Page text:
This is What Homophobia Leads to, Bishop!

Bishop Nazir-Ali has declared gay people should be ‘changed’. It so happens that other people agree and do this as a result:

Jason Saunders, aged 18, was left with a broken nose and bruising after being jumped on by a five-strong gang after they started shouting abuse at him as he walked to work from the Sydenham area of Bridgwater with his partner, Gary Holman. The attack happened on June 23 at around 6.40pm.

Turning on to College Way, he walked past a group of five people. The group started shouting abuse at him, calling him “queer” and “ginger”, telling him to “sort out his hair colour”.

Jason said: “I asked them why they were shouting abuse at me and the next thing I know, all five people were attacking me.

“They were kicking and punching me in the face and still calling me names.”

After the attack, Jason was rushed to Bridgwater Hospital, before being taken to Musgrove Park Hospital in Taunton as doctors were worried about him drifting in and out of consciousness.

He has been left traumatised and in fear of his safety. Left with a broken nose and bruising, he has become totally reliant on other people.

(article by Thomas Justice, Bridgwater Times)

I wonder if the Bishop – a supposedly Godly man – will apologise to Jason Saunders for his homophobic attitudes, his need to make them public, and to justify them? Those vocally opposing him are growing in number:

Labour MEP Michael Cashman accused the Bishop of Rochester of being “selective” about which parts of the Bible he upheld. “When he calls for the closure of all the banks, finance houses and credit card companies because of what it says in the Bible about usury, then I’ll take him seriously,” he said. “Until then, unless he can say anything good, he should shut up.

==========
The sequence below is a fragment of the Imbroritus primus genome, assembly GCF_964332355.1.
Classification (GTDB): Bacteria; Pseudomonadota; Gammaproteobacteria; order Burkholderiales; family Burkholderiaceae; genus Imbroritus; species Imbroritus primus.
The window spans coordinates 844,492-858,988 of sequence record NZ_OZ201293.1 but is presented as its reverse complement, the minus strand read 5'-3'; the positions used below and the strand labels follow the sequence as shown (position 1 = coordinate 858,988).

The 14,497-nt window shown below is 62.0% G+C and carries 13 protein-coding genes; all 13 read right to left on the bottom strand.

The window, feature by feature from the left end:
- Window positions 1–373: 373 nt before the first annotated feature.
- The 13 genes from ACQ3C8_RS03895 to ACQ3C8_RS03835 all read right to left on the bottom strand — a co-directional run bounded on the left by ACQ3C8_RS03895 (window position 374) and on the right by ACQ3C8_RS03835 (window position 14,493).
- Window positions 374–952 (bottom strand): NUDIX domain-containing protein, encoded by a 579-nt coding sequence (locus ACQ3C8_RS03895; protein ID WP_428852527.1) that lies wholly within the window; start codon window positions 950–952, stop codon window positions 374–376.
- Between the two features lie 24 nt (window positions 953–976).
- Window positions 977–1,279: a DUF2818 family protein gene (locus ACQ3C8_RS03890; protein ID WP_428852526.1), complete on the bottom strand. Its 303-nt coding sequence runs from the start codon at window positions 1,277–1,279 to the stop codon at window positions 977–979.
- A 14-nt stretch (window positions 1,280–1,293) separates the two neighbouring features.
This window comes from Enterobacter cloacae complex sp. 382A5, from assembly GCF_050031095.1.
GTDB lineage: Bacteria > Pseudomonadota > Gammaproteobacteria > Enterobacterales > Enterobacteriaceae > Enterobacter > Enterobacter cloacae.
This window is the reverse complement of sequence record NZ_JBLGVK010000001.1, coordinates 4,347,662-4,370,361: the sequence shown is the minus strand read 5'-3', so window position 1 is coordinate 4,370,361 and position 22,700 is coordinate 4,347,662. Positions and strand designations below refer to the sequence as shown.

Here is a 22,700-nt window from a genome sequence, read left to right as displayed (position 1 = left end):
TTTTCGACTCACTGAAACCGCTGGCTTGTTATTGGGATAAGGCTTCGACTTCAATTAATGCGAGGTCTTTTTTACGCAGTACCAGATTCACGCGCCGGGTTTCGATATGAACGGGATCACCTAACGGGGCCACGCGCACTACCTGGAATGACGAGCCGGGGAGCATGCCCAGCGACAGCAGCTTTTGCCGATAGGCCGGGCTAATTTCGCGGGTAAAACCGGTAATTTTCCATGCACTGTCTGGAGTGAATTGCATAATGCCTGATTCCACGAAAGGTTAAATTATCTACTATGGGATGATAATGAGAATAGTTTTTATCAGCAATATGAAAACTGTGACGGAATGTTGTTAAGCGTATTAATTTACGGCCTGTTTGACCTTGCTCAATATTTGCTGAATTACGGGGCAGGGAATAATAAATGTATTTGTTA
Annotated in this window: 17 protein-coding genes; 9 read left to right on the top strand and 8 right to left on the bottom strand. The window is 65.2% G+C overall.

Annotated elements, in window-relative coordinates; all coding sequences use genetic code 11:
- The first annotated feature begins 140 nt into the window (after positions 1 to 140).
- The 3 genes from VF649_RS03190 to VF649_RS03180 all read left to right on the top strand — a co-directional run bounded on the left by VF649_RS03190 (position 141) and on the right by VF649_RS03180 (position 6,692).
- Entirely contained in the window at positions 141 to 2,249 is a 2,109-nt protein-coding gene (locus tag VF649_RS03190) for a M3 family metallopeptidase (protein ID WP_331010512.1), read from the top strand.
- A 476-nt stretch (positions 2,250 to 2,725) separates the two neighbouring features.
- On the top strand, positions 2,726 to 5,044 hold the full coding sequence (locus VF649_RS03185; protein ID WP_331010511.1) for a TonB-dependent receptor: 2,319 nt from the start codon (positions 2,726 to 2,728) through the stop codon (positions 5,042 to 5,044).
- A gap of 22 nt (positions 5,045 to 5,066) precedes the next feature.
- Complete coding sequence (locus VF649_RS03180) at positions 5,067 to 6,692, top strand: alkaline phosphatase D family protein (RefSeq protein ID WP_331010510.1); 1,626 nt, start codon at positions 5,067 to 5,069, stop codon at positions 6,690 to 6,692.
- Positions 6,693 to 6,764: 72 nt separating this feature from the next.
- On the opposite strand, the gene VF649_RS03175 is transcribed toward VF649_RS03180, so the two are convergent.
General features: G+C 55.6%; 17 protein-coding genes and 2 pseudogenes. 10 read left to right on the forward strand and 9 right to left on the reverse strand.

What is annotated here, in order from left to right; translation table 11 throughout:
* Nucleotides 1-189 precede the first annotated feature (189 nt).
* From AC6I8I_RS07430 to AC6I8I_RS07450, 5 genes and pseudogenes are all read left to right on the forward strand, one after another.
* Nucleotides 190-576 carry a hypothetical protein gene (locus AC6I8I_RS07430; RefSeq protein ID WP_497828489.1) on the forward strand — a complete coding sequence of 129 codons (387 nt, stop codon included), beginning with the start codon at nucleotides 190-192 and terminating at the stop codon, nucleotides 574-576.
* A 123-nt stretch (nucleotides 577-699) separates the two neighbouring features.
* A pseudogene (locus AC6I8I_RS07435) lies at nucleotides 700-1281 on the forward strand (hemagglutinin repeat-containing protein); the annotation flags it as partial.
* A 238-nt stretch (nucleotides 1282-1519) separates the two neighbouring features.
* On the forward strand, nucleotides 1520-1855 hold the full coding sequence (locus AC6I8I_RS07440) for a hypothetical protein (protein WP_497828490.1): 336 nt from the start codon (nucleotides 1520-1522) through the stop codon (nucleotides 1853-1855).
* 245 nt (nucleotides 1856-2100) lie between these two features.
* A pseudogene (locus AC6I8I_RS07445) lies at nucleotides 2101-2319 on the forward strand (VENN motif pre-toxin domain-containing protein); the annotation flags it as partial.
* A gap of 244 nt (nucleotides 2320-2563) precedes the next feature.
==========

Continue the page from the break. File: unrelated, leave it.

7 responses to “This is What Homophobia Leads to, Bishop!

  1. Please credit this article to Thomas Justice of the Bridgwater Times.



  2. Very happy to Thomas. But I did follow the normal blogging convention of hotlinking directly to your work to make it clear the words weren’t mine. It also seems a little strange to make such a statement, when the original article doesn’t have a byline with your name in it.

  3. I believe the original article is from another blogging website. It was taken without permission from my website so I’ve left a comment asking to be credited but this has not happened as of yet.

    If you would like to include the article in full, you can see it at

    Thank you.


  4. Well checking back I did link to your original article, although you’re right I did notice it first on Towleroad. That site did link back to you too, so I really fail to understand what the problem is. Hotlinking in this fashion is standard blogging practice, although I admit citing your website by name at the point of hotlinking might be better stylistically, which I’ll bear in mind in the future.

  5. Dear editor,

    Thank you for crediting my article.


  6. You’re welcome. I did the moment you asked, but still fail to understand the need for your intervention on either site.

  7. I’ve been sat here puzzled for the last fifteen minutes. Not at the post itself but at the comments after. I just can’t get my head around why Thomas would want to instruct – albeit politely, on credits. So far as I can see normal protocol hot-links were applied, as they always are meticulously on this blog.

    Am I missing something?

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